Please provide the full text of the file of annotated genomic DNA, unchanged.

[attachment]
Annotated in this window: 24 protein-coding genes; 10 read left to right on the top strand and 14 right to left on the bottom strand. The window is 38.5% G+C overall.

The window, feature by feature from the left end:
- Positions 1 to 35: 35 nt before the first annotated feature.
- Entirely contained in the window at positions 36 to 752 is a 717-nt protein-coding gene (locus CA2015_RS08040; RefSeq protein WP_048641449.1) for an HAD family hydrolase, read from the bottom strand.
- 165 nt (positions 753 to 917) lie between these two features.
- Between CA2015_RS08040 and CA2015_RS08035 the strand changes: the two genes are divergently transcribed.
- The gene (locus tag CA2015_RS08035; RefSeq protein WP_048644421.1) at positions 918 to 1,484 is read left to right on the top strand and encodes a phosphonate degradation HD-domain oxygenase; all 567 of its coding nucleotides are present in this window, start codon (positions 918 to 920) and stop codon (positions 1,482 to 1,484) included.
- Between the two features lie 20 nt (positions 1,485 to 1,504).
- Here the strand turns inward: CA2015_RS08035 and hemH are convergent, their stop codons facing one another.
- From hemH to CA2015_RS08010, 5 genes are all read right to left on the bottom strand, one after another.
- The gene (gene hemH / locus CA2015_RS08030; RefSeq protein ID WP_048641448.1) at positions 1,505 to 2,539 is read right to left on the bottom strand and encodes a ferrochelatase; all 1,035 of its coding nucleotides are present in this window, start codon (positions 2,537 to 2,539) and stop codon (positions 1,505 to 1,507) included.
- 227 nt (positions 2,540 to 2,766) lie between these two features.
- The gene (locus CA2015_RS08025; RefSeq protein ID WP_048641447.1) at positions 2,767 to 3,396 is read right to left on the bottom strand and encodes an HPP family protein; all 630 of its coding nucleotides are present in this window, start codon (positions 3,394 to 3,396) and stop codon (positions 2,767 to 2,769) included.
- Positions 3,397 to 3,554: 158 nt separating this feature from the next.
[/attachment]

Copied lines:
Annotated in this window: 24 protein-coding genes; 10 read left to right on the top strand and 14 right to left on the bottom strand. The window is 38.5% G+C overall.

The window, feature by feature from the left end:
- Positions 1 to 35: 35 nt before the first annotated feature.
- Entirely contained in the window at positions 36 to 752 is a 717-nt protein-coding gene (locus CA2015_RS08040; RefSeq protein WP_048641449.1) for an HAD family hydrolase, read from the bottom strand.
- 165 nt (positions 753 to 917) lie between these two features.
- Between CA2015_RS08040 and CA2015_RS08035 the strand changes: the two genes are divergently transcribed.
- The gene (locus tag CA2015_RS08035; RefSeq protein WP_048644421.1) at positions 918 to 1,484 is read left to right on the top strand and encodes a phosphonate degradation HD-domain oxygenase; all 567 of its coding nucleotides are present in this window, start codon (positions 918 to 920) and stop codon (positions 1,482 to 1,484) included.
- Between the two features lie 20 nt (positions 1,485 to 1,504).
- Here the strand turns inward: CA2015_RS08035 and hemH are convergent, their stop codons facing one another.
- From hemH to CA2015_RS08010, 5 genes are all read right to left on the bottom strand, one after another.
- The gene (gene hemH / locus CA2015_RS08030; RefSeq protein ID WP_048641448.1) at positions 1,505 to 2,539 is read right to left on the bottom strand and encodes a ferrochelatase; all 1,035 of its coding nucleotides are present in this window, start codon (positions 2,537 to 2,539) and stop codon (positions 1,505 to 1,507) included.
- 227 nt (positions 2,540 to 2,766) lie between these two features.
- The gene (locus CA2015_RS08025; RefSeq protein ID WP_048641447.1) at positions 2,767 to 3,396 is read right to left on the bottom strand and encodes an HPP family protein; all 630 of its coding nucleotides are present in this window, start codon (positions 3,394 to 3,396) and stop codon (positions 2,767 to 2,769) included.
- Positions 3,397 to 3,554: 158 nt separating this feature from the next.